The San Francisco 49ers went all-in on Trey Lance this offseason, trading up to the No. 3 overall spot to draft a player who could be their next franchise quarterback. Despite this, Lance has only seen sporadic action behind incumbent starter Jimmy Garoppolo.
After three games, it looks like time to forge ahead with Lance under center.
Garoppolo is coming off his worst performance of the 2021 campaign. As PFF's Anthony Treash noted, "He recorded zero big-time throws for the third straight week and committed three turnover-worthy plays." While Jimmy G kept San Francisco competitive with decent game management and a clutch go-ahead touchdown drive, his interception, four sacks and fourth-quarter fumble ended up proving costly.
Lance logged only three snaps in the contest—his first since Week 1—scoring a one-yard rushing touchdown. It's been a surprisingly low usage for a player who tossed a touchdown on his lone throw as a professional in the opener.
While the Niners are still a respectable 2-1 going into Week 4, they lack the upside to compete with the league's best while Garoppolo remains the starter. San Francisco has only beaten the lowly Lions and Eagles by one-score margins, losing in its first true test of the season this past weekend.
Lance adds a dimension to the offense that Garoppolo can't provide. The dynamic dual-threat rookie deserves more chances to show his stuff going forward.
Even if Lance doesn't get a starting nod, he should see a larger volume of snaps and more packages to utilize his talents in the coming weeks.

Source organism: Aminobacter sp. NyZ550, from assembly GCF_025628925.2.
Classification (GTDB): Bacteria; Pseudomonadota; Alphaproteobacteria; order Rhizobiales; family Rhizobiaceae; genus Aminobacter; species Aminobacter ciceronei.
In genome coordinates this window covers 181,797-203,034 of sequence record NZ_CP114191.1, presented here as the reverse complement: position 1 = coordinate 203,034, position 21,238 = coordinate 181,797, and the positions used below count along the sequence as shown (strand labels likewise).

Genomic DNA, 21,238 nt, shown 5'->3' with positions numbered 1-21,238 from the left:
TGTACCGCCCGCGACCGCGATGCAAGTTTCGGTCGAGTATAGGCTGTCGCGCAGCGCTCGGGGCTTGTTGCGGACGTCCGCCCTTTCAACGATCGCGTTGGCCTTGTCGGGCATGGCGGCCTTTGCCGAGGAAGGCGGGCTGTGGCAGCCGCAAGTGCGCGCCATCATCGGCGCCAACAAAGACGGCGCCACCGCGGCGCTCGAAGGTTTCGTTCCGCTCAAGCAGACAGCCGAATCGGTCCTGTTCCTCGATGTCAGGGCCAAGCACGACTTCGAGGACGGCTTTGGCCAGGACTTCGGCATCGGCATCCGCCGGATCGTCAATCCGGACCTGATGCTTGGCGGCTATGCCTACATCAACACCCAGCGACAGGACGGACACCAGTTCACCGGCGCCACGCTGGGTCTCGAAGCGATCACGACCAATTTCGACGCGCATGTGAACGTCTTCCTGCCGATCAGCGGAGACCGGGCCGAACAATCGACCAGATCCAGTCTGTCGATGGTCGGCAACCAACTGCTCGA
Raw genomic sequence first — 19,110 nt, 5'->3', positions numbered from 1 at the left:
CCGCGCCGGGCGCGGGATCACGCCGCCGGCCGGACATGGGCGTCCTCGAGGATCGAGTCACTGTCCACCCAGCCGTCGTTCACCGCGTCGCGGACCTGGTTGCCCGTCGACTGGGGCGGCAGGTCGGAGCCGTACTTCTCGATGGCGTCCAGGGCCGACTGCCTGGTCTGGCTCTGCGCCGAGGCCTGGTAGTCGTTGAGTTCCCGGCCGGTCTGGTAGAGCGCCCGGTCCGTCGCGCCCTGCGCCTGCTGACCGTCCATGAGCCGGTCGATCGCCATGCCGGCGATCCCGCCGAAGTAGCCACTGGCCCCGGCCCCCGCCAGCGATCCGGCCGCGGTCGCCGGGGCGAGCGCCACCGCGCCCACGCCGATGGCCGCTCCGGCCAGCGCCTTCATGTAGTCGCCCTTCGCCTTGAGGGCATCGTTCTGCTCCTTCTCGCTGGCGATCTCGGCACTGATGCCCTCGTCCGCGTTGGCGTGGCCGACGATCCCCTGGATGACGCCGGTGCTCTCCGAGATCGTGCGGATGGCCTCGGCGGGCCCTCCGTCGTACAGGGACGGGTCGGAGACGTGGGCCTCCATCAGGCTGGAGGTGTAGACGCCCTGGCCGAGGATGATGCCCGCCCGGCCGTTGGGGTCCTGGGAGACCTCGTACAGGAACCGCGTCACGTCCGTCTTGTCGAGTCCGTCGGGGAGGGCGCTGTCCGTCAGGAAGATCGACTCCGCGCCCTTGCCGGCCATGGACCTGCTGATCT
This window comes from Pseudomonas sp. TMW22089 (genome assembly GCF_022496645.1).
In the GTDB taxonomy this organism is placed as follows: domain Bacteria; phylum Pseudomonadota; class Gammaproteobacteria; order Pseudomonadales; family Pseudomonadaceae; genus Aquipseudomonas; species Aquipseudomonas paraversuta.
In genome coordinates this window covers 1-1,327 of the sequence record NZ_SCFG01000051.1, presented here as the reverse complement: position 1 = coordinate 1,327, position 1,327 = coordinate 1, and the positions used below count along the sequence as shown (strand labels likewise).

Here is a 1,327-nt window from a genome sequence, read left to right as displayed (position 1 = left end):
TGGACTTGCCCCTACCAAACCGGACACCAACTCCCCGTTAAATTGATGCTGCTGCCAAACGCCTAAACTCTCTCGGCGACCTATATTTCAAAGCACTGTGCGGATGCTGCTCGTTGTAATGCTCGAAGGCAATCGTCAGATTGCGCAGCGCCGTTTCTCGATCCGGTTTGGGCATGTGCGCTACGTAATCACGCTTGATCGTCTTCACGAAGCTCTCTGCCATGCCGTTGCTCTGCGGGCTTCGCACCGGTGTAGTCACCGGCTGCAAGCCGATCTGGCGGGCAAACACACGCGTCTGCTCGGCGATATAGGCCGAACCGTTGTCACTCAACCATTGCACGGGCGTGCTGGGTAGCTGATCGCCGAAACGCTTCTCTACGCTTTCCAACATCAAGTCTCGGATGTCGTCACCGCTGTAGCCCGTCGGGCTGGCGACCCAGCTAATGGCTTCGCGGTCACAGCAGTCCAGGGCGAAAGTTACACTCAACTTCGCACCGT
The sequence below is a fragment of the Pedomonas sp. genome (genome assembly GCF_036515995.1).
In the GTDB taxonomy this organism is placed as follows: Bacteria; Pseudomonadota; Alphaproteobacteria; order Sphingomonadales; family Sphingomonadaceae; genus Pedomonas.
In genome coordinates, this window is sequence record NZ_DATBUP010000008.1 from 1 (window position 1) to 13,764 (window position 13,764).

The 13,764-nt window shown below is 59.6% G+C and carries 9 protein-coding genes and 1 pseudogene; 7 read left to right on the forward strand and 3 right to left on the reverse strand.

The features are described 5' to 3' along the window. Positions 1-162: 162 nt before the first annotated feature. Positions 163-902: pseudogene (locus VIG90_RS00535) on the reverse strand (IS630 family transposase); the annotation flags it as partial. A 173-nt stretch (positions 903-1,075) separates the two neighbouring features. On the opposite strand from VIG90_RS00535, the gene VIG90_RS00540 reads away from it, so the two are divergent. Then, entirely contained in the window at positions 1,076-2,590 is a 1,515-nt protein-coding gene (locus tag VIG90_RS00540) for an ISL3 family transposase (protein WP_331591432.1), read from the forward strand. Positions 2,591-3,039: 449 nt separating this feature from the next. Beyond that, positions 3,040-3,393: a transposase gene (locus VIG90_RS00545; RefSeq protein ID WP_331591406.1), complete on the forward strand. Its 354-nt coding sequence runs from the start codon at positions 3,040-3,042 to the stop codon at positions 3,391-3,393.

Seattle Seahawks: CB Tre Flowers
Once the strength and soul of the Seahawks defense, the Seattle secondary is an uninspiring unit that lacks talent across the board.
There have been some poor showings by these defensive backs in 2021, especially at the cornerback position. Starting right CB Tre Flowers has been noticeably lacking in coverage lately, drawing a 50.5 grade against the Vikings in Week 3.
Kirk Cousins picked on Flowers often, burning the fourth-year veteran for seven receptions on seven targets for 78 yards.
Flowers now has a 52.9 overall grade on the year after contributing just 16 tackles and little else despite playing every snap. Those replacement-level numbers should result in head coach Pete Carroll giving someone else a shot at impressing on the outside.
The team traded for Sidney Jones last month but has yet to give the fifth-year veteran any snaps. When asked what was keeping Jones from playing, Carroll said the following (per Gregg Bell of the News Tribune):
"Not much. He's really close, close to be playing, helping us. The competition is on. This week I told him we might play him today and we just didn't get it done today. We are looking at everything."
Carroll seems ready to make a change, and Jones is the logical replacement.
Tampa Bay Buccaneers: CB Dee Delaney